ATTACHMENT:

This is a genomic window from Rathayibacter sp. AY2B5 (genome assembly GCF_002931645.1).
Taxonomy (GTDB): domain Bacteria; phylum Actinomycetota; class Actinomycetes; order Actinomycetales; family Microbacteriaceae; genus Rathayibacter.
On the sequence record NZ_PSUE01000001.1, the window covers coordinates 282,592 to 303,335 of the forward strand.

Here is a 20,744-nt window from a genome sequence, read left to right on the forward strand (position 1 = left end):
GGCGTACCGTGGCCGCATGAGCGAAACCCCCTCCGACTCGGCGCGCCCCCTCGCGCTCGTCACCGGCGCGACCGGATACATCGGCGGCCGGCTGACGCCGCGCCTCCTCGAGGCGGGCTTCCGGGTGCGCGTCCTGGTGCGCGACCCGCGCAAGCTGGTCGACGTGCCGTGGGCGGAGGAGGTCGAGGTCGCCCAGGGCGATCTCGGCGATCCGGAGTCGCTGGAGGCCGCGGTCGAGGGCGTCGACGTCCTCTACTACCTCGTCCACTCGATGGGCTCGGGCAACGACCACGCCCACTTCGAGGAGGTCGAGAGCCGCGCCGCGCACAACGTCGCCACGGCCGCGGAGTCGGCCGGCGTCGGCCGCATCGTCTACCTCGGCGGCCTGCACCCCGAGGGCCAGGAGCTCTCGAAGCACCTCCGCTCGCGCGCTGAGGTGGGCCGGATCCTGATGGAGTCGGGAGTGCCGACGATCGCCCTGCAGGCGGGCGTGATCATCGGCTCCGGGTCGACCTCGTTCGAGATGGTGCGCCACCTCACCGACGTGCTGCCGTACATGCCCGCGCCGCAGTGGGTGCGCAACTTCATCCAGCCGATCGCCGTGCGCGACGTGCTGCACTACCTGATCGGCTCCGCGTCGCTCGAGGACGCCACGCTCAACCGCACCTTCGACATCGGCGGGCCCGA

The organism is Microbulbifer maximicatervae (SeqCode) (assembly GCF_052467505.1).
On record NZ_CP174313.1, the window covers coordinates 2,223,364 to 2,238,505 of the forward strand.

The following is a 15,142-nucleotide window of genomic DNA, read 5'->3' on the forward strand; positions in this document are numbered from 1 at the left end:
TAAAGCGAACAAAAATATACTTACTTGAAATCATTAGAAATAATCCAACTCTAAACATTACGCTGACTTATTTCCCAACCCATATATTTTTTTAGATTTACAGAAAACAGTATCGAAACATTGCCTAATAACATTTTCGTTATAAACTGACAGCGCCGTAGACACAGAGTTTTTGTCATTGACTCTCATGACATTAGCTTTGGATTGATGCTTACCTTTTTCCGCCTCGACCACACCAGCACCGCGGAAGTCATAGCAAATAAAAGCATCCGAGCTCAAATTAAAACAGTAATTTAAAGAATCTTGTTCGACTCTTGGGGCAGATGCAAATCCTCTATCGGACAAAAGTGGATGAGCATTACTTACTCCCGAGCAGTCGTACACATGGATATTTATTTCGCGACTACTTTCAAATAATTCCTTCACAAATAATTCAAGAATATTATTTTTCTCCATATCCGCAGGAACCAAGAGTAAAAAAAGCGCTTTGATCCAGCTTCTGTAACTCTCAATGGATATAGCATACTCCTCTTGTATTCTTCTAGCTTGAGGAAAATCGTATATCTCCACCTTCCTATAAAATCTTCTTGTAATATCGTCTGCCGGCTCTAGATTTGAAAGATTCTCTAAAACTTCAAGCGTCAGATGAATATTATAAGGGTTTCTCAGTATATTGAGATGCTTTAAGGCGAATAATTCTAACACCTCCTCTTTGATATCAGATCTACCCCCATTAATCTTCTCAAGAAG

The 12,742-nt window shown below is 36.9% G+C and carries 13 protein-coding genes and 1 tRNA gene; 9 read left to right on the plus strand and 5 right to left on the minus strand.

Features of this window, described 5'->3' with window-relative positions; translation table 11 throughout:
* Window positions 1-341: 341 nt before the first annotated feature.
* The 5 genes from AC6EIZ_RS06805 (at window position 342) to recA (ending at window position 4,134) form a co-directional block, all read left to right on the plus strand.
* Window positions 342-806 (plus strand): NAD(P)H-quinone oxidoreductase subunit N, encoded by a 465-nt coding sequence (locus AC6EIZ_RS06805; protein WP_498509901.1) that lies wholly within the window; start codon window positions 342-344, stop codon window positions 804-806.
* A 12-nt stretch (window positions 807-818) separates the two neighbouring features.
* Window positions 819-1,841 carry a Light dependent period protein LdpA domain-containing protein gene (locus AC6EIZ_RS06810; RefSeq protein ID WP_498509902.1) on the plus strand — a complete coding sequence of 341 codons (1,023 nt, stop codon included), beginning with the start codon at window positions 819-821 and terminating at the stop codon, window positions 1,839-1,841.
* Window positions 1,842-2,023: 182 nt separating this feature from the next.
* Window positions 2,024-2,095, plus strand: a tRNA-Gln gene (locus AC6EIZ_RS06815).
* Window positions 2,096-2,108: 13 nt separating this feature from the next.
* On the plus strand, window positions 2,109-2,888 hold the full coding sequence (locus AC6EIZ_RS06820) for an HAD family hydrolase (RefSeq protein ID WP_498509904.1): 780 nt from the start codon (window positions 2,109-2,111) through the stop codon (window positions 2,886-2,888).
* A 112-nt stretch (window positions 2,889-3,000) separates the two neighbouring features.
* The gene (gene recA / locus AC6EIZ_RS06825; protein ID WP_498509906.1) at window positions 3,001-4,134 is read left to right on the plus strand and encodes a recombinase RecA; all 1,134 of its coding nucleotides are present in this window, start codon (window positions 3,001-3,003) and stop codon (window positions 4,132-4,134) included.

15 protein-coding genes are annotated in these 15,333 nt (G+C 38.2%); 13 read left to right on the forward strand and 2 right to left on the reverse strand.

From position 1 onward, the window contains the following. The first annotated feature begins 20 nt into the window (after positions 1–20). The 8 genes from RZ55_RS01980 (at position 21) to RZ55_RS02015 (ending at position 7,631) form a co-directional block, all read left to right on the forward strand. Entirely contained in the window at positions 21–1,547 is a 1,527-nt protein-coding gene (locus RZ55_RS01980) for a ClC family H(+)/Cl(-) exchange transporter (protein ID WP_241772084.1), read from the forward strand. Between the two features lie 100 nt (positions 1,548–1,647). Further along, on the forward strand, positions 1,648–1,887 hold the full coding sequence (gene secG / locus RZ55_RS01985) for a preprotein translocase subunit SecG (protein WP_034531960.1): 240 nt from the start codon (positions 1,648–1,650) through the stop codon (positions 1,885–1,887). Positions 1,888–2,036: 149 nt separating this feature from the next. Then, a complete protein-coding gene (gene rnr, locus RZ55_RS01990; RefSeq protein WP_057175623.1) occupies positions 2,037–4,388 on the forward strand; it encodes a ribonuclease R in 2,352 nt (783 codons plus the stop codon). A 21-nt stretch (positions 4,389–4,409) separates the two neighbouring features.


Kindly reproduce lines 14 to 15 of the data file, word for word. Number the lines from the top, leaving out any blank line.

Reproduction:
* Window positions 342-806 (plus strand): NAD(P)H-quinone oxidoreductase subunit N, encoded by a 465-nt coding sequence (locus AC6EIZ_RS06805; protein WP_498509901.1) that lies wholly within the window; start codon window positions 342-344, stop codon window positions 804-806.
* A 12-nt stretch (window positions 807-818) separates the two neighbouring features.